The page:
I will confess very openly that the Bunkai I teach is 'dynamic', it changes according to the audience, range being worked or area im looking into - of course the same things keep popping up and they can be considered core, I always refer my guys to Iains work as a reference for structure, he has done a great job in this and other areas! it supports what we do very well.

OK, im the same with drills - yes there are some real basic ones we all do, but ultimatly they develop with the student from fixed, to semi fixed to free drills.

Kihon is simple, I mess with the timing, and tempo all the time and generally work a principle from it into a drill, ie a 2 man piece of work and we work that hard.

Kata, they stay the same and are formal - unless one is invited to train 'for themselves' then go for it in terms of how you do your kata.

We do alot of Kumite varients, no pads light contact, heavy wrestling, full pads heavy contact sparring etc etc.

Kobudo we have a few kata, they are formal, full Bunkai sets that ar emroe set than the empty hand stuff due to the nature of the subject, we don't focus so hard on this area.

It's a fluid approach, and one that many don't agree with - but it seems to work well and my guys tend to be well rounded and capabile of dealing with most situations, im pleased with it overall.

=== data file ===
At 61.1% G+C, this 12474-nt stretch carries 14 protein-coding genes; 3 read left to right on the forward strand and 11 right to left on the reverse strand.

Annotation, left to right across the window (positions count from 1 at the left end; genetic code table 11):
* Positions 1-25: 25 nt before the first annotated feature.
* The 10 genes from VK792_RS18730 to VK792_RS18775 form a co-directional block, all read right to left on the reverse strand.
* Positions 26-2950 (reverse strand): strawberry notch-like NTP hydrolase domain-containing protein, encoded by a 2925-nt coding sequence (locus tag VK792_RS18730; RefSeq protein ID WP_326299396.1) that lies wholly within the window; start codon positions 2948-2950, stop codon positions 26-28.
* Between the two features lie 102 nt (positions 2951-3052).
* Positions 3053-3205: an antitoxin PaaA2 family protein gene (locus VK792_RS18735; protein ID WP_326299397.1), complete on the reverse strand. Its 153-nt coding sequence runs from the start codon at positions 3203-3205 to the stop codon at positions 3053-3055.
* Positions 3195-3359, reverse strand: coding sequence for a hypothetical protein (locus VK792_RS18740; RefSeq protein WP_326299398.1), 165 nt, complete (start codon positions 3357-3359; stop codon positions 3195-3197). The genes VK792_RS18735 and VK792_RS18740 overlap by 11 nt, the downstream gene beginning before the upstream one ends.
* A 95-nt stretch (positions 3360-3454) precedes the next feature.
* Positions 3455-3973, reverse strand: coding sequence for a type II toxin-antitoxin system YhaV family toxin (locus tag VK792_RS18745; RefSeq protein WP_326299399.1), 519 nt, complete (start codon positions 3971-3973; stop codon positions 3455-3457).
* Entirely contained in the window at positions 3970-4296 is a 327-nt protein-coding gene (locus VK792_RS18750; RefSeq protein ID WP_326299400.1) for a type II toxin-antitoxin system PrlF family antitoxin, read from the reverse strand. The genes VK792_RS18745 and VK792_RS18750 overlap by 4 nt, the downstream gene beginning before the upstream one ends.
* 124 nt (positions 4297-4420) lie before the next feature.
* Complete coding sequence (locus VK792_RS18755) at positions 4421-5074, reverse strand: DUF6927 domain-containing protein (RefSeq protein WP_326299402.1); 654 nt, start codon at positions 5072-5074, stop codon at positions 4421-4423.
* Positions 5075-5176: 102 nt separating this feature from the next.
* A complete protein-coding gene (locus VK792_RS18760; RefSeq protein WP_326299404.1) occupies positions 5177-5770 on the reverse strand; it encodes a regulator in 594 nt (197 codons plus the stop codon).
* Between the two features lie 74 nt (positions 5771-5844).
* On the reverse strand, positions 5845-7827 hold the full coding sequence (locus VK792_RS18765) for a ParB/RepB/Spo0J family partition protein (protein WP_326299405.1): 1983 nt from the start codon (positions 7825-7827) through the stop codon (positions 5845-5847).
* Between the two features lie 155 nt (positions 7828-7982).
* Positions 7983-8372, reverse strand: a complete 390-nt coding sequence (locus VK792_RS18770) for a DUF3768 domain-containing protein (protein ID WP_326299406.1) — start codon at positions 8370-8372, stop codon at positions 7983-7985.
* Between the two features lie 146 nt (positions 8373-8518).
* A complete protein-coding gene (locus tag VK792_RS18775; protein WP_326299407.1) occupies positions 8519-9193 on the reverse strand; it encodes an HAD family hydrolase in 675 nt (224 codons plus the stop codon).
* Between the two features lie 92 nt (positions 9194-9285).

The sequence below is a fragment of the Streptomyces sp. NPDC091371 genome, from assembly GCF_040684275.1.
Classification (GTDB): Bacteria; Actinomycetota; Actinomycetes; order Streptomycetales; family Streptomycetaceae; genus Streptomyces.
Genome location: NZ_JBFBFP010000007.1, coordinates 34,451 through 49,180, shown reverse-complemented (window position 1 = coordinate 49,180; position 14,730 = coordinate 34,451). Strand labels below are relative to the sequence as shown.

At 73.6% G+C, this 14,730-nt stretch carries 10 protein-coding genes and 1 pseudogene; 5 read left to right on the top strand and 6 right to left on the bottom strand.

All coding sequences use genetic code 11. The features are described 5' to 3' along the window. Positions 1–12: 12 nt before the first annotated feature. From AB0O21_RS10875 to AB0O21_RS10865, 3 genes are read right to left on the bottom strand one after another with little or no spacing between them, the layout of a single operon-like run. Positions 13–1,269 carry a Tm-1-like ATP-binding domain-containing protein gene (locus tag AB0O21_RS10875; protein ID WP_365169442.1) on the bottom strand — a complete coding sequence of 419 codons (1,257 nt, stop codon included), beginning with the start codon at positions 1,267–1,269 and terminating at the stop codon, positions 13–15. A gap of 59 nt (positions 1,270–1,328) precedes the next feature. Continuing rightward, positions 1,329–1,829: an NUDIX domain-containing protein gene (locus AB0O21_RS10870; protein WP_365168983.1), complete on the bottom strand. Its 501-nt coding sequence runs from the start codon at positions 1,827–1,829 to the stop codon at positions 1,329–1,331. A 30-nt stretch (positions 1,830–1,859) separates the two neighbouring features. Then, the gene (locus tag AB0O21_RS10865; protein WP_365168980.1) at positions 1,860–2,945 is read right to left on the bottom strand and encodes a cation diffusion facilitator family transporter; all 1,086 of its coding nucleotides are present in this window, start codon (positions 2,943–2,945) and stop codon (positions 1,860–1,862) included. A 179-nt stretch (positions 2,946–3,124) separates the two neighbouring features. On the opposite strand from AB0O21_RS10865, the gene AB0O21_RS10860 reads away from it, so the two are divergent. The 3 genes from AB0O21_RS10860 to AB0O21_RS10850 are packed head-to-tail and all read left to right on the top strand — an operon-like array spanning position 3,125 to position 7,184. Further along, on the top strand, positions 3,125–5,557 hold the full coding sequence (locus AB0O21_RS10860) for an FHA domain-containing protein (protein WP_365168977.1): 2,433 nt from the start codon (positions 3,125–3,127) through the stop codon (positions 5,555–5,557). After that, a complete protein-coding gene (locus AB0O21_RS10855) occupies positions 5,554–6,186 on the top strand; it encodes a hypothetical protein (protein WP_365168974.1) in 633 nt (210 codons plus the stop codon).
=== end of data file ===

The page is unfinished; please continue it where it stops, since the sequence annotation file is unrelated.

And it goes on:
Al Peasland
Al Peasland's picture

My apologies for joining this thread a little late too.

I completely agree with Iain and have a similar stance with regards to my own syllabus.

When I say my own, I mean the ramblings I've thrown together to represent the combination of arts that I have trained in for many years - along with a far more eloquently structured syllabus that one of my partner Mick's Instructors, Rick Faye, has put together for his MKG system.

Training under Geoff Thompson for many years, we only really had a syllabus when we were training solely in Shotokan Karate. And that, instead of writing a syllabus, was provided by the KUGB for us all to follow.

Since we then combined many other arts into the training, we never really did get a proper, formal sylabus together, until now, when I have created a better structure and grading framework for my students to follow.

For those who've penned syllabuses (or is that syllabii?), they are alot of work, especially to get something that is relevant, aids a well though out and structured learning progression for the students, covers everything you wish to share with the students and also forms a guide for fellow instructors within the system. A hell of alot of work.

This is why, like Iain, I am also a ta protective of it, and quite a few times recently have been asked for my own syllabus, which I offer in a very stripped out version to those I do not know or who do not train with me.

This isn't being protective, because, in all honesty, anyone could figure out what we train and teach simply by studying all of the individual arts that we cover and reading a few well respected books on the subjects of Self Defence.